Bowdoin’s 60 auditors this semester range from Brunswick High School students to octogenarians. They include alumni returning to the Quad and first-time visitors to campus. Across departments, professors are given individual choice over whether to allow auditors into their courses, and many find that welcoming an auditor can bring new and valuable perspectives into the classroom.
When Janet Galle and Jeanne Bruno-Joyce decided to audit Italian classes at Bowdoin, they expected to improve their listening and grammar. Years later, the two have built community along with their language skills. Now, they sit in Italian class with two other close friends they made through their classes, study together and attend Bowdoin events to support their classmates.
Senior Lecturer Anna Rein has always loved having auditors join her language classes, whether it’s because they have family in the region, want to practice the language, have exciting travel plans or are just looking to learn something new. This semester Rein has four auditors in her Intermediate Italian I course.
Auditing is free for all who are interested and obtain professor consent, and auditors may take up to two classes per semester. Auditors have long been frequenters of Bowdoin classes, Registrar Martina Duncan wrote in an email to the Orient.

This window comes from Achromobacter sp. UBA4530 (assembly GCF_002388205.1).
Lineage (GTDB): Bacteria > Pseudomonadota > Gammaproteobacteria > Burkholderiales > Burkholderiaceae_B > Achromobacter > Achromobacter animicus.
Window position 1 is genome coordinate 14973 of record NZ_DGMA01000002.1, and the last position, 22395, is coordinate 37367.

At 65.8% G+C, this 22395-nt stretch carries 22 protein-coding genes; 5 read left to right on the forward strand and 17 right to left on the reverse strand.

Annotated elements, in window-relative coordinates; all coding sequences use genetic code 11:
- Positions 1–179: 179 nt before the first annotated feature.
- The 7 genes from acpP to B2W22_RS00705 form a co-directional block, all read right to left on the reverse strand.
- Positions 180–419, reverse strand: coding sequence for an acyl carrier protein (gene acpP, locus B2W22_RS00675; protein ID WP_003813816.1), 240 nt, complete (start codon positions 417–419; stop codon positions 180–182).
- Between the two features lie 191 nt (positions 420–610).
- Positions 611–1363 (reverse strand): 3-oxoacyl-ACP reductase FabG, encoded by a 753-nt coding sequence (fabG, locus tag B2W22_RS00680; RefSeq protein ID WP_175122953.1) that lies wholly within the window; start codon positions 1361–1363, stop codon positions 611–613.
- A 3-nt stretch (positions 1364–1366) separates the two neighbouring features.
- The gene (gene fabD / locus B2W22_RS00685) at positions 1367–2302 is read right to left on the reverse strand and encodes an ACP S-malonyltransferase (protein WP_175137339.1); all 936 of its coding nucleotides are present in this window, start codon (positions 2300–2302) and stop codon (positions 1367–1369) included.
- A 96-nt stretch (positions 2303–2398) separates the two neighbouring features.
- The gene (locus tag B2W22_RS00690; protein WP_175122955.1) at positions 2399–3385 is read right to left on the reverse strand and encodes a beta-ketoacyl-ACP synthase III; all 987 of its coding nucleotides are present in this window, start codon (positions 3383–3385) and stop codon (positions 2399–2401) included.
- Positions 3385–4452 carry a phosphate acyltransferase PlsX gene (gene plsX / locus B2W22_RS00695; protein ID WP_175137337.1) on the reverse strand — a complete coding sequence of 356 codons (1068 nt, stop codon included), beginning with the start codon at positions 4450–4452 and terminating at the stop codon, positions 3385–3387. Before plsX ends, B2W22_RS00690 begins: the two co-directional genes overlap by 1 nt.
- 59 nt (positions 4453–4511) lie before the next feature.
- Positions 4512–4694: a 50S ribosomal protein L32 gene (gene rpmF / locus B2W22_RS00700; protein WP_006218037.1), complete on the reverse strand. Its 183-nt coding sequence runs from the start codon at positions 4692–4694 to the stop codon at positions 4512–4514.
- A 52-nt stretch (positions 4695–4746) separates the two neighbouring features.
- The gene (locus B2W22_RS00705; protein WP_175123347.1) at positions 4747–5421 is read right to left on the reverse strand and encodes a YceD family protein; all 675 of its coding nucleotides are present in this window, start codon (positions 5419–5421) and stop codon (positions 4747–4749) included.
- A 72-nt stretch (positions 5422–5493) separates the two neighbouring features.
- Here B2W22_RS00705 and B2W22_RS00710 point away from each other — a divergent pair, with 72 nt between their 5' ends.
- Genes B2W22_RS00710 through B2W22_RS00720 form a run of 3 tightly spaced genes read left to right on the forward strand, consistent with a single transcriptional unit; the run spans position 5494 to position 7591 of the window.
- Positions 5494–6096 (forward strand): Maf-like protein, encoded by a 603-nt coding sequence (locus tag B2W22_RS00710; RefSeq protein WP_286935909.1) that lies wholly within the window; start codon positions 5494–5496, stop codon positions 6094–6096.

“Auditing classes has been an option longer than I have been working at Bowdoin—so decades. The number has been relatively stable over my time here,” Duncan wrote.
For Bruno-Joyce, what started as a suggestion from her husband, who worked as the boat captain at the Schiller Coastal Studies Center, has become a passion. Bruno-Joyce, who resides in Topsham, but now holds Italian citizenship, often travels to Italy and is a self-proclaimed “lover of everything Italian.”
“If it wasn’t for the Bowdoin class, I don’t think I would be where I am now. So it’s really changed my life in that regard,” Bruno-Joyce said.
Galle and Bruno-Joyce plan to practice after class in upcoming weeks to improve their language skills and make up for the lab component of the course reserved for Bowdoin students.
Rein is always a big fan of having auditors join her classroom and sees it as beneficial to Bowdoin students as well.
“[Auditors] talk to students and they’re able to create relationships,” Rein said. “It’s nice to see that the students see that there is a community beyond Bowdoin…. The students see that there are people like 80 years old, that they’re still interested in learning, that learning doesn’t end when you get a degree, but you keep learning all life long.”
Professor of History and Chair of Russian, East European and Eurasian Studies Page Herrlinger has also welcomed a number of auditors into her classes. Some of her lectures have had as many as nine auditors, who she notes may fill the entire back row and form their own sort of community.
Some auditors have even lived the history Herrlinger teaches. Years ago, Herrlinger had an auditor visit a Nazi Germany class and share papers and memories from his Jewish upbringing in Nazi Berlin.
“His life basically mirrored what the reading had been telling us, and he showed up on that very day [with] his papers …, and it made everything so real,” she said. “In terms of how they see the material and the kinds of observations they make, that’s one of the best reasons to include auditors.”